An investigation into the complex effects of women's education on first births risks in Sweden
Karin Böttcher, Max Planck Institute for Demographic Research
In the past most researchers who studied the relation between women’s education and fertility used the attained level of education and found out that female educational level and fertility are negatively associated. However, recently published papers indicate that also among women with the same level of education fertility differs substantially, depending on the field women took their education in. With this they confirm, that in studies analyzing the impact of education on fertility it is of particular importance to include not only the mere level, but also the field of education. In this study we investigate the role of women’s educational level, educational field and educational enrolment in the transition to the first child. The analyses are based on longitudinal Swedish register data from 1990 to 2004 and estimations are done by means of event-history methods. Our results show a u-shaped relation between educational level and the transition to the first child that is caused by a negative effect of educational level on the risk to get a first child for women in the teens and low twenties and a positive effect for women aged 30 or older. We argue that this interrelation between women’s age, educational level and first birth risk - that is consistent for all educational fields - results from educational level specific differences in age at graduation and a delaying effect of school enrolment on entering marriage and motherhood. Pertaining to educational field we show that, at each educational level, women educated for jobs in teaching, health care and social care have the highest risks to get a first child while the risk is lowest for women educated in the field of humanities, arts or social sciences.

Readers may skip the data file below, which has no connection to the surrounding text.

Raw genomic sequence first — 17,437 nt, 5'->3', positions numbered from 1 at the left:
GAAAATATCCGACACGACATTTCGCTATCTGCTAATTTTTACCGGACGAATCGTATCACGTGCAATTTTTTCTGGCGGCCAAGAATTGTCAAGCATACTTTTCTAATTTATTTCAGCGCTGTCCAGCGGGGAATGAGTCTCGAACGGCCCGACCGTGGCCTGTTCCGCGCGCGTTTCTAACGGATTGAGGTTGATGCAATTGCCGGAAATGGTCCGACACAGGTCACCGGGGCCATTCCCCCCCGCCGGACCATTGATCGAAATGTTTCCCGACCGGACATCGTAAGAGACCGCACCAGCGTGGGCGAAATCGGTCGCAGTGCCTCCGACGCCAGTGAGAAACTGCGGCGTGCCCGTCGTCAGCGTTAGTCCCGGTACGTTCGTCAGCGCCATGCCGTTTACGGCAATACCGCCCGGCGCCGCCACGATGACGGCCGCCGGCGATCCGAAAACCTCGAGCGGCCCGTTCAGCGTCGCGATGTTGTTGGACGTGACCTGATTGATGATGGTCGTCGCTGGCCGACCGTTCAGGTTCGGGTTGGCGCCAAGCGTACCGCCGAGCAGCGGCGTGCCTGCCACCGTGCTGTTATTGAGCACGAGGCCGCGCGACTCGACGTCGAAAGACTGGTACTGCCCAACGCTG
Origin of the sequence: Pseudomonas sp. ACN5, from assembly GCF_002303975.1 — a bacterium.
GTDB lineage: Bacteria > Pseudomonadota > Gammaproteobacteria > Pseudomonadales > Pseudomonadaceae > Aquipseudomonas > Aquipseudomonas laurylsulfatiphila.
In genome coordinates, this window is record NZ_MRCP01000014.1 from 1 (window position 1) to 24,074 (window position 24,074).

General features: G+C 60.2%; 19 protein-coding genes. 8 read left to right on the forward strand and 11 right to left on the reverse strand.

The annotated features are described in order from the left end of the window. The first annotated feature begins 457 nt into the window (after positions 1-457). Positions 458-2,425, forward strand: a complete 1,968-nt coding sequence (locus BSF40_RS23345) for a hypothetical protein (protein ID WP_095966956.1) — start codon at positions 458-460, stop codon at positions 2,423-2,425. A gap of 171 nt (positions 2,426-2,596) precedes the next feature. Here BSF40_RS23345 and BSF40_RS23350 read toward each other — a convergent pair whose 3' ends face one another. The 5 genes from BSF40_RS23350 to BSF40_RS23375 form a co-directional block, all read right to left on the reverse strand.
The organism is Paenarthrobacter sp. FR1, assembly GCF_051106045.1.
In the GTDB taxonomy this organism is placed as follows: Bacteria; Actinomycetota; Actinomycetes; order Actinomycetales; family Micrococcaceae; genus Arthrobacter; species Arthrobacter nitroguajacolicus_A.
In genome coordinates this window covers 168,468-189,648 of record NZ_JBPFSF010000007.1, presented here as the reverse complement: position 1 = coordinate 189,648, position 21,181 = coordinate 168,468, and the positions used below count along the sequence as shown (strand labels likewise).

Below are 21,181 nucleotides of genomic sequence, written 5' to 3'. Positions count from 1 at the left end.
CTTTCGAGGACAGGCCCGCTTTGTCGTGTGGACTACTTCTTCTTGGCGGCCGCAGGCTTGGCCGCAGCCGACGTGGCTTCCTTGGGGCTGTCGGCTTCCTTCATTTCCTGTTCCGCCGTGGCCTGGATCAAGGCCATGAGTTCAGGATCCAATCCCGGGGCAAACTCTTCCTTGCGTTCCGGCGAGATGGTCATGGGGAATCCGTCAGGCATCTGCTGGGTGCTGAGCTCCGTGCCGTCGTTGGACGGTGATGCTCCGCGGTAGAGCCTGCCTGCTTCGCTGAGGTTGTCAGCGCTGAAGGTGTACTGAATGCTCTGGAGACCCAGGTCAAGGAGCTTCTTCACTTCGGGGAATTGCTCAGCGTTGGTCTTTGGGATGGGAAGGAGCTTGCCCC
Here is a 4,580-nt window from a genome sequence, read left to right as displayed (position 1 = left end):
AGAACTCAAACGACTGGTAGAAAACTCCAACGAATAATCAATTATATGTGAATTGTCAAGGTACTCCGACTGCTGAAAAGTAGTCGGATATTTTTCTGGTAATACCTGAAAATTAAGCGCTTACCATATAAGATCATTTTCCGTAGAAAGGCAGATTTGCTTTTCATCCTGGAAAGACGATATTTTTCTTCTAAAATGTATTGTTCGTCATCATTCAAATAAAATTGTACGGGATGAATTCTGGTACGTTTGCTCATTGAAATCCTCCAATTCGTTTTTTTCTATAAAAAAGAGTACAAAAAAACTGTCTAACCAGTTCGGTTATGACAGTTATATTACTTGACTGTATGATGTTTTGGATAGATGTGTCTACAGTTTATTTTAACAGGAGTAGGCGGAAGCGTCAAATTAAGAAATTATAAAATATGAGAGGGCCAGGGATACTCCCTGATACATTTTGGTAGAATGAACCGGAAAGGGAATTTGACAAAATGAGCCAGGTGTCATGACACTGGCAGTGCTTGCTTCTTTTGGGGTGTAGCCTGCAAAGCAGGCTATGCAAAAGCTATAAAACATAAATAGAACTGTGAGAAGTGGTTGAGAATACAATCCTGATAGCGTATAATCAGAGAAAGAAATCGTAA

Presented in Poster Session 1